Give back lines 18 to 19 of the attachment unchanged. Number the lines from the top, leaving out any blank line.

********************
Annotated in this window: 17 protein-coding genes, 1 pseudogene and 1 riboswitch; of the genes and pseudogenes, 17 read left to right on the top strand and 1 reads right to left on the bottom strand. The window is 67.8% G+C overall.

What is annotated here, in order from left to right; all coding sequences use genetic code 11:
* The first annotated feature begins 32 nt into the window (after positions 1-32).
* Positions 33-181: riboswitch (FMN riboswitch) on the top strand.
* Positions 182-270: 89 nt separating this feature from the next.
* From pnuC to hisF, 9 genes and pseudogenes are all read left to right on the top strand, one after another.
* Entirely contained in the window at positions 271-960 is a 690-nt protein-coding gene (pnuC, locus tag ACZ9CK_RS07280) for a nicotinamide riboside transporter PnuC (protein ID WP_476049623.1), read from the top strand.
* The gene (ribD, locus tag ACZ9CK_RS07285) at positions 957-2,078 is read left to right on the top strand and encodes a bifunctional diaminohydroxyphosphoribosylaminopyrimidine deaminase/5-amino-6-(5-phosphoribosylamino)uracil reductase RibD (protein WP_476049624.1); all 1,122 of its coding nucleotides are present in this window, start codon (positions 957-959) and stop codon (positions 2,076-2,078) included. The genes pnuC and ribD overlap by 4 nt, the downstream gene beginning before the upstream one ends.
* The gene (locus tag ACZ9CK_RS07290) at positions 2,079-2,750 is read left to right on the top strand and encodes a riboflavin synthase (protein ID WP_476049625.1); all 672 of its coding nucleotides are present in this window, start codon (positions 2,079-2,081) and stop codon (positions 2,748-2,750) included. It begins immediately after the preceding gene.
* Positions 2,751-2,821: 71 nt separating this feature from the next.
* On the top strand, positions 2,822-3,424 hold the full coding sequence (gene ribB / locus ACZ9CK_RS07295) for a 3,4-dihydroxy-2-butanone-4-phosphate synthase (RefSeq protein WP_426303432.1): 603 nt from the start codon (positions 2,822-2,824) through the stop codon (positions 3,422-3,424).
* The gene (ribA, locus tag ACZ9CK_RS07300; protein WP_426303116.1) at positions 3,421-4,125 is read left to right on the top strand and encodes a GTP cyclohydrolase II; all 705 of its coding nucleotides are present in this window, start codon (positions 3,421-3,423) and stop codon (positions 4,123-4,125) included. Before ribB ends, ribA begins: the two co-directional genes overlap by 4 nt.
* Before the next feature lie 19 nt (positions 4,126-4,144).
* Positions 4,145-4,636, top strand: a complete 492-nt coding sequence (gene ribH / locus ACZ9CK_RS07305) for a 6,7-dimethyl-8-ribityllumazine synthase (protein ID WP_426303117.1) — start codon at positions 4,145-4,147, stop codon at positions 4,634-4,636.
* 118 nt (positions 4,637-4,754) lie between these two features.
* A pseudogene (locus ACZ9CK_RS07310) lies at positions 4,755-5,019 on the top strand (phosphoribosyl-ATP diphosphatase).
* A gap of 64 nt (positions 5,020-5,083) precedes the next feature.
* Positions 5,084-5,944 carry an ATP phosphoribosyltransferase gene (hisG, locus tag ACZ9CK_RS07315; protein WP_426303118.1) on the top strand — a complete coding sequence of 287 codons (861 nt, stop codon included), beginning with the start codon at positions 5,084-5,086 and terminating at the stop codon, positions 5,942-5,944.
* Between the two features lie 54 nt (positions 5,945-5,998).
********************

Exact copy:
* Positions 5,084-5,944 carry an ATP phosphoribosyltransferase gene (hisG, locus tag ACZ9CK_RS07315; protein WP_426303118.1) on the top strand — a complete coding sequence of 287 codons (861 nt, stop codon included), beginning with the start codon at positions 5,084-5,086 and terminating at the stop codon, positions 5,942-5,944.
* Between the two features lie 54 nt (positions 5,945-5,998).